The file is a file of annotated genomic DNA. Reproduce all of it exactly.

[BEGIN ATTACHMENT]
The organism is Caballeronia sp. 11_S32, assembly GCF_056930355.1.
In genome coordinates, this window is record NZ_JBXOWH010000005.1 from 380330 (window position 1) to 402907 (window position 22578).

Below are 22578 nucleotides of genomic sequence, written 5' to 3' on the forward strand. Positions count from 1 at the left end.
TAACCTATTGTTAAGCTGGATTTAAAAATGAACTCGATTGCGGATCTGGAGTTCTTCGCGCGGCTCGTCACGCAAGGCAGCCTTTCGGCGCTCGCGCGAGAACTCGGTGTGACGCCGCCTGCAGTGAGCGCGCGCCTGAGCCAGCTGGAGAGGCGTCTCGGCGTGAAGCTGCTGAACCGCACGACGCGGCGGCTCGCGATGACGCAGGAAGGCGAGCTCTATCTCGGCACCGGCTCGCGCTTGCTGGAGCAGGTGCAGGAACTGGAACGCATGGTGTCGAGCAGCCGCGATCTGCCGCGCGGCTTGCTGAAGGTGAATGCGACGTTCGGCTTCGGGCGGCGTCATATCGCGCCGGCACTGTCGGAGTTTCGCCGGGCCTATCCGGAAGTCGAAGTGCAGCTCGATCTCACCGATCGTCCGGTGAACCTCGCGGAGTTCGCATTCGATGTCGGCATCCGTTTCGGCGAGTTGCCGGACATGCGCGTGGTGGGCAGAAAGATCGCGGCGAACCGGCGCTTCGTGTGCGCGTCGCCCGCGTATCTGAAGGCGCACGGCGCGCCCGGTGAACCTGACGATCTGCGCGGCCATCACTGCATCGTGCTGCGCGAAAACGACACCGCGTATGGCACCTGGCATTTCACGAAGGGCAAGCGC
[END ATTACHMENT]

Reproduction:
The organism is Caballeronia sp. 11_S32, assembly GCF_056930355.1.
In genome coordinates, this window is record NZ_JBXOWH010000005.1 from 380330 (window position 1) to 402907 (window position 22578).

Below are 22578 nucleotides of genomic sequence, written 5' to 3' on the forward strand. Positions count from 1 at the left end.
TAACCTATTGTTAAGCTGGATTTAAAAATGAACTCGATTGCGGATCTGGAGTTCTTCGCGCGGCTCGTCACGCAAGGCAGCCTTTCGGCGCTCGCGCGAGAACTCGGTGTGACGCCGCCTGCAGTGAGCGCGCGCCTGAGCCAGCTGGAGAGGCGTCTCGGCGTGAAGCTGCTGAACCGCACGACGCGGCGGCTCGCGATGACGCAGGAAGGCGAGCTCTATCTCGGCACCGGCTCGCGCTTGCTGGAGCAGGTGCAGGAACTGGAACGCATGGTGTCGAGCAGCCGCGATCTGCCGCGCGGCTTGCTGAAGGTGAATGCGACGTTCGGCTTCGGGCGGCGTCATATCGCGCCGGCACTGTCGGAGTTTCGCCGGGCCTATCCGGAAGTCGAAGTGCAGCTCGATCTCACCGATCGTCCGGTGAACCTCGCGGAGTTCGCATTCGATGTCGGCATCCGTTTCGGCGAGTTGCCGGACATGCGCGTGGTGGGCAGAAAGATCGCGGCGAACCGGCGCTTCGTGTGCGCGTCGCCCGCGTATCTGAAGGCGCACGGCGCGCCCGGTGAACCTGACGATCTGCGCGGCCATCACTGCATCGTGCTGCGCGAAAACGACACCGCGTATGGCACCTGGCATTTCACGAAGGGCAAGCGC